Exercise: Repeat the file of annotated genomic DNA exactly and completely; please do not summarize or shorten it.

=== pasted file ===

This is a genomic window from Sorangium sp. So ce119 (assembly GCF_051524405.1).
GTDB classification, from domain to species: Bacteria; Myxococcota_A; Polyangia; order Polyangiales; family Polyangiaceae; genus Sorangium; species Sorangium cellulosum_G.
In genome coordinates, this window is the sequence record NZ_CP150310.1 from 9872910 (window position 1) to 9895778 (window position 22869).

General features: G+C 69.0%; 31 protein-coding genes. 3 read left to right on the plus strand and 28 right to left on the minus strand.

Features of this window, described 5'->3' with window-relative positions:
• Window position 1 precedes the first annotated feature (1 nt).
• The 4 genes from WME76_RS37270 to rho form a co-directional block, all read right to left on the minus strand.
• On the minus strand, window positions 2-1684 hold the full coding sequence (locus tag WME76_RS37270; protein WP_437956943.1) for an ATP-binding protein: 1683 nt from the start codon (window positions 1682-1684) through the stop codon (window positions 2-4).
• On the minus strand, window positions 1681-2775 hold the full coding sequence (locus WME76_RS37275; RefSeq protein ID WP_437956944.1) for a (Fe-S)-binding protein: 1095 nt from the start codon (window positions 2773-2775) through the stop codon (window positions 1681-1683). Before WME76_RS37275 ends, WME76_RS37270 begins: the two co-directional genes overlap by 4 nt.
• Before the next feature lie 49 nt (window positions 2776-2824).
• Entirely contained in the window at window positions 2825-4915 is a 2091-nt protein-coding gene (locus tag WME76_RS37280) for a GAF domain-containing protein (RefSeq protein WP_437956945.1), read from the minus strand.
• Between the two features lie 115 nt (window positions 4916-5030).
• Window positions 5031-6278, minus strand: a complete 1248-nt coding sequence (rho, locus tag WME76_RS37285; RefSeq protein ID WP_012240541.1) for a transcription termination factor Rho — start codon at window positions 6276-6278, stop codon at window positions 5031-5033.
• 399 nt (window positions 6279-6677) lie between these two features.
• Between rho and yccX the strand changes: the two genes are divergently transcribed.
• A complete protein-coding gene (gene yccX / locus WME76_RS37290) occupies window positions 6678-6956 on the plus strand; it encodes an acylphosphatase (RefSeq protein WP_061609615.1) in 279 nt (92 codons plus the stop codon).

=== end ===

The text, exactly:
This is a genomic window from Sorangium sp. So ce119 (assembly GCF_051524405.1).
GTDB classification, from domain to species: Bacteria; Myxococcota_A; Polyangia; order Polyangiales; family Polyangiaceae; genus Sorangium; species Sorangium cellulosum_G.
In genome coordinates, this window is the sequence record NZ_CP150310.1 from 9872910 (window position 1) to 9895778 (window position 22869).

General features: G+C 69.0%; 31 protein-coding genes. 3 read left to right on the plus strand and 28 right to left on the minus strand.

Features of this window, described 5'->3' with window-relative positions:
• Window position 1 precedes the first annotated feature (1 nt).
• The 4 genes from WME76_RS37270 to rho form a co-directional block, all read right to left on the minus strand.
• On the minus strand, window positions 2-1684 hold the full coding sequence (locus tag WME76_RS37270; protein WP_437956943.1) for an ATP-binding protein: 1683 nt from the start codon (window positions 1682-1684) through the stop codon (window positions 2-4).
• On the minus strand, window positions 1681-2775 hold the full coding sequence (locus WME76_RS37275; RefSeq protein ID WP_437956944.1) for a (Fe-S)-binding protein: 1095 nt from the start codon (window positions 2773-2775) through the stop codon (window positions 1681-1683). Before WME76_RS37275 ends, WME76_RS37270 begins: the two co-directional genes overlap by 4 nt.
• Before the next feature lie 49 nt (window positions 2776-2824).
• Entirely contained in the window at window positions 2825-4915 is a 2091-nt protein-coding gene (locus tag WME76_RS37280) for a GAF domain-containing protein (RefSeq protein WP_437956945.1), read from the minus strand.
• Between the two features lie 115 nt (window positions 4916-5030).
• Window positions 5031-6278, minus strand: a complete 1248-nt coding sequence (rho, locus tag WME76_RS37285; RefSeq protein ID WP_012240541.1) for a transcription termination factor Rho — start codon at window positions 6276-6278, stop codon at window positions 5031-5033.
• 399 nt (window positions 6279-6677) lie between these two features.
• Between rho and yccX the strand changes: the two genes are divergently transcribed.
• A complete protein-coding gene (gene yccX / locus WME76_RS37290) occupies window positions 6678-6956 on the plus strand; it encodes an acylphosphatase (RefSeq protein WP_061609615.1) in 279 nt (92 codons plus the stop codon).